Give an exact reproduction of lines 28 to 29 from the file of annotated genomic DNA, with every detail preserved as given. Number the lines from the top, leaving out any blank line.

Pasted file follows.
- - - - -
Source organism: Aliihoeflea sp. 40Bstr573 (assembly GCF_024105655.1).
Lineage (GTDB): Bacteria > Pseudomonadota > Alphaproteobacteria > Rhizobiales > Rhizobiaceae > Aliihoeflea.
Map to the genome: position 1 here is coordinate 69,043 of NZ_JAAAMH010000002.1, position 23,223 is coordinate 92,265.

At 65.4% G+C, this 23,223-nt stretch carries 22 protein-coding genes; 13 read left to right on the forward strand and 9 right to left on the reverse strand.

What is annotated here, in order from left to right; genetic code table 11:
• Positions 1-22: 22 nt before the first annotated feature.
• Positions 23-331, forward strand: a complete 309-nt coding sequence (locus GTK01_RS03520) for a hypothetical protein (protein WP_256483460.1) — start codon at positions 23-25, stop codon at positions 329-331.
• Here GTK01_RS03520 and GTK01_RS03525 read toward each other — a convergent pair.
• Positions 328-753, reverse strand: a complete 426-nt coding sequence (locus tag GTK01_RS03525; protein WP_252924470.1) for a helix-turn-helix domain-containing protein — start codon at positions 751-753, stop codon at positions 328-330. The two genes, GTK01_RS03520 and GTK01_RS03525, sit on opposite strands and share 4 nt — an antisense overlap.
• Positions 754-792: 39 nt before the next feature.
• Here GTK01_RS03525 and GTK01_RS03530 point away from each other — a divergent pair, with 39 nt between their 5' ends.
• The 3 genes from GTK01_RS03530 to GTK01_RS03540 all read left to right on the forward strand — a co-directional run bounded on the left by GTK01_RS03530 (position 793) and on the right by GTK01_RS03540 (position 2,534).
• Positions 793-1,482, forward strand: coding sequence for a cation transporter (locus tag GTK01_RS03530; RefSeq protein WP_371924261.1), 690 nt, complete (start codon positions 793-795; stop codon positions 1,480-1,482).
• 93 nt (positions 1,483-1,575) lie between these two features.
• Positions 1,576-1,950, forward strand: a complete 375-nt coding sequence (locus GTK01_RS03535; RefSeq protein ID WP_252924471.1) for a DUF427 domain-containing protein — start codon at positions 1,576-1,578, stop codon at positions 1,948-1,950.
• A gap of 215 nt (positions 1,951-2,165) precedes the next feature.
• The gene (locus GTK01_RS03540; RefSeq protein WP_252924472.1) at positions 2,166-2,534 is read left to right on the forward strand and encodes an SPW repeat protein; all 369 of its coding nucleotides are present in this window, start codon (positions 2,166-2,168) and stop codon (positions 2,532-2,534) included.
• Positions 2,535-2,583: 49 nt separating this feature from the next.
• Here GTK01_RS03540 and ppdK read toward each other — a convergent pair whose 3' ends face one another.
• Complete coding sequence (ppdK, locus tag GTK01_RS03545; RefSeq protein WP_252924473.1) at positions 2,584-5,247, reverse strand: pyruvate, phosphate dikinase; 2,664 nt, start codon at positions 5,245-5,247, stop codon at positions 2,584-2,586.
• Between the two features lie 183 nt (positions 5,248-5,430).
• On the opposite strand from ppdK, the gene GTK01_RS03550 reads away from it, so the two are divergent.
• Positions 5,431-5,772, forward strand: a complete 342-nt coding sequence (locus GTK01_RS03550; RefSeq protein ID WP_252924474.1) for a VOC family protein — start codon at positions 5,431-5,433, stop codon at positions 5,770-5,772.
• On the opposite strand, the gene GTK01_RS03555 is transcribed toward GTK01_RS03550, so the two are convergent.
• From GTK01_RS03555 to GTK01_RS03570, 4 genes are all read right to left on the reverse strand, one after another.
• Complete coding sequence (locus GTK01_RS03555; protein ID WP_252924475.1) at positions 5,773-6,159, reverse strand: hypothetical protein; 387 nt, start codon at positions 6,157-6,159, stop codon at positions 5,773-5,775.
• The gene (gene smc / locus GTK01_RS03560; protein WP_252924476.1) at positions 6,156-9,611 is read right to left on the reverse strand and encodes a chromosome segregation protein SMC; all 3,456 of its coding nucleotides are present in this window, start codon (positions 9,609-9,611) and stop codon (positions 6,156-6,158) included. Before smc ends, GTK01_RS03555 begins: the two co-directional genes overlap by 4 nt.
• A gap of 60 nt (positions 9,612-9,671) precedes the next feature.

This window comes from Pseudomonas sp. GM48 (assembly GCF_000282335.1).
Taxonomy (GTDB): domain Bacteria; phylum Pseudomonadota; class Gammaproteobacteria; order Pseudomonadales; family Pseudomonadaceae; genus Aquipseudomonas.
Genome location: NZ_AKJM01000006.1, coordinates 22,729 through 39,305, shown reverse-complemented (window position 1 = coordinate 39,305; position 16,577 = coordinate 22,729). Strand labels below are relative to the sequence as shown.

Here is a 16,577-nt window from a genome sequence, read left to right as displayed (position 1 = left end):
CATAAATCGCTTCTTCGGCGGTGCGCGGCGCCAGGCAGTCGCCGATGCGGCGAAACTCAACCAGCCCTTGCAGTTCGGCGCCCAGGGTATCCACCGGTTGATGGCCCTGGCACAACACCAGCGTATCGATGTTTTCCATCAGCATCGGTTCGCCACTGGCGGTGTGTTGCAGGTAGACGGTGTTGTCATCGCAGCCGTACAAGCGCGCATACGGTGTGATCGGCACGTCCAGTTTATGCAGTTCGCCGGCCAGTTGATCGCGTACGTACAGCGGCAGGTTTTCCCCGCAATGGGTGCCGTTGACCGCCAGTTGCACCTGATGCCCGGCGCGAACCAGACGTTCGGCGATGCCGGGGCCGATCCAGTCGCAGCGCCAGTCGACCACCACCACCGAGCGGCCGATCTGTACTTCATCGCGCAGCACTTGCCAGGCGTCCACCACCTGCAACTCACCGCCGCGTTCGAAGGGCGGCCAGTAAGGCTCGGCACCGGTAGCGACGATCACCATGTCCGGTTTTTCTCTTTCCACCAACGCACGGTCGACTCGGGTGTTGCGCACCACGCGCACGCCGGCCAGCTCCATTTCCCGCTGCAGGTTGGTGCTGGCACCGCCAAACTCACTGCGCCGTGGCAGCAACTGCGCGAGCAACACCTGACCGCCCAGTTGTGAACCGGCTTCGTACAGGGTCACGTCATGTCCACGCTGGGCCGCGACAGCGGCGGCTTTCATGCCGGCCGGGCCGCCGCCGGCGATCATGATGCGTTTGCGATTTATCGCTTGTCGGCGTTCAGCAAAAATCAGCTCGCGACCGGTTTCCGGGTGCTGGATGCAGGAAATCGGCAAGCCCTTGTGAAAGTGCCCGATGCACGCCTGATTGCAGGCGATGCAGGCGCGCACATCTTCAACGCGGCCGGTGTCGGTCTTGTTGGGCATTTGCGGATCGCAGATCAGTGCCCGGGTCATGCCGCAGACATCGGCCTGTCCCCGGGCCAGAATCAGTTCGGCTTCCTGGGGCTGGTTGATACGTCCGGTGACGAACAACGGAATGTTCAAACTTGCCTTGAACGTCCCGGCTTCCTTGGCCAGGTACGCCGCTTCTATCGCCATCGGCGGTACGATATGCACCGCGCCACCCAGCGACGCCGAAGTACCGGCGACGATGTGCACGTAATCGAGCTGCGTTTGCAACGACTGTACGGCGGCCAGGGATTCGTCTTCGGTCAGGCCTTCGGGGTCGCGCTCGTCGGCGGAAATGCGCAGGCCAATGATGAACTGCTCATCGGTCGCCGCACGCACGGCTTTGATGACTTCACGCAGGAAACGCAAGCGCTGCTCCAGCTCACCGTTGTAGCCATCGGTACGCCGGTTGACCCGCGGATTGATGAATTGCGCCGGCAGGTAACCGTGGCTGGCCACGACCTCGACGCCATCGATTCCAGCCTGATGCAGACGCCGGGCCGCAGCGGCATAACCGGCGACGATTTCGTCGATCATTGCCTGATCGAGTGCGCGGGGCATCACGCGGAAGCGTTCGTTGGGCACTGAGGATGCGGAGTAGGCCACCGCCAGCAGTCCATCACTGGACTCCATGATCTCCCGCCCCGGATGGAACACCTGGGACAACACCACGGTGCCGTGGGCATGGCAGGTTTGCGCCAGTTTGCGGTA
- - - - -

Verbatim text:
• A gap of 60 nt (positions 9,612-9,671) precedes the next feature.

This window comes from Pseudomonas sp. GM48 (assembly GCF_000282335.1).